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Official Backs off Homeschooled Denial
Holly Hackett (name changed to protect her privacy), a member of HSLDA in northern West Virginia, homeschooled her daughter several years ago. Although her daughter made enough progress to satisfy state law, a local official pressured her into putting her daughter back into public school.
After several years in public school, and with middle school looming, Holly decided to homeschool her daughter again. She filed a proper notice of intent. But she received a letter from the local superintendent saying:
“As you will recall, I denied your homeschooling request for the 2005–2006 school year due to the fact that your daughter was not succeeding in that educational environment . At this point, I’m not prepared to approve your application to homeschool your children.”
The official proceeded to list five conditions that Holly would be required to satisfy before she would be permitted to homeschool her children, including quarterly proof that the children were learning what is required under the West Virginia standards of learning. The official also stipulated that her children must take the WESTEST at a local public school and submit a quarterly portfolio to be reviewed by a public school teacher of the official’s choice.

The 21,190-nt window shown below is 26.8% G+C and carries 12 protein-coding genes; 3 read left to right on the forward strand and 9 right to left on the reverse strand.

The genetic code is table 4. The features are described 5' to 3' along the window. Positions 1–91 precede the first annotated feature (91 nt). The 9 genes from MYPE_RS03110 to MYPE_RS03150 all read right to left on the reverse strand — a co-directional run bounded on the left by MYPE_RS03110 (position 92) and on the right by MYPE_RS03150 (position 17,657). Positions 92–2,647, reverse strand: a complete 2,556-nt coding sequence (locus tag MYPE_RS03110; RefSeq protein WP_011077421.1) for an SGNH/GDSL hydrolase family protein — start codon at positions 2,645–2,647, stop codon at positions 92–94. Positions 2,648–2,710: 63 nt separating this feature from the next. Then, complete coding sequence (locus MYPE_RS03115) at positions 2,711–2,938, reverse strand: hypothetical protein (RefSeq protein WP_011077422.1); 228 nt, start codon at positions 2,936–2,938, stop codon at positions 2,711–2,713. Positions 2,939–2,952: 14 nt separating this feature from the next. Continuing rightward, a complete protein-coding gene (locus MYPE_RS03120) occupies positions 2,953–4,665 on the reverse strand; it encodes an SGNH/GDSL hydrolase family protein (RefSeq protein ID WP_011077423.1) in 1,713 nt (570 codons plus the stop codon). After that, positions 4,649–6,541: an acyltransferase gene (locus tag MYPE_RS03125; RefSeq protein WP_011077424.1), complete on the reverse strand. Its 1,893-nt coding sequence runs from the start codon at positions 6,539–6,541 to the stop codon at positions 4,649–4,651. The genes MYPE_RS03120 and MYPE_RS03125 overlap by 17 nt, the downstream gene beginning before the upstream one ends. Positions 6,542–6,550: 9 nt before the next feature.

Holly called HSLDA for help. Our West Virginia lawyer, Stephen Schwartz, wrote a letter challenging the official. Schwartz’ letter refuted the official’s claim that he had ever “denied” homeschooling for this family. Schwartz explained that Holly had filed a notice, not requested permission, therefore she did not need the official’s permission and did not need to submit to his conditions.
The official promptly called Schwartz back and acknowledged that Holly could homeschool her daughter without obtaining his approval. We appreciate the official’s quick correction.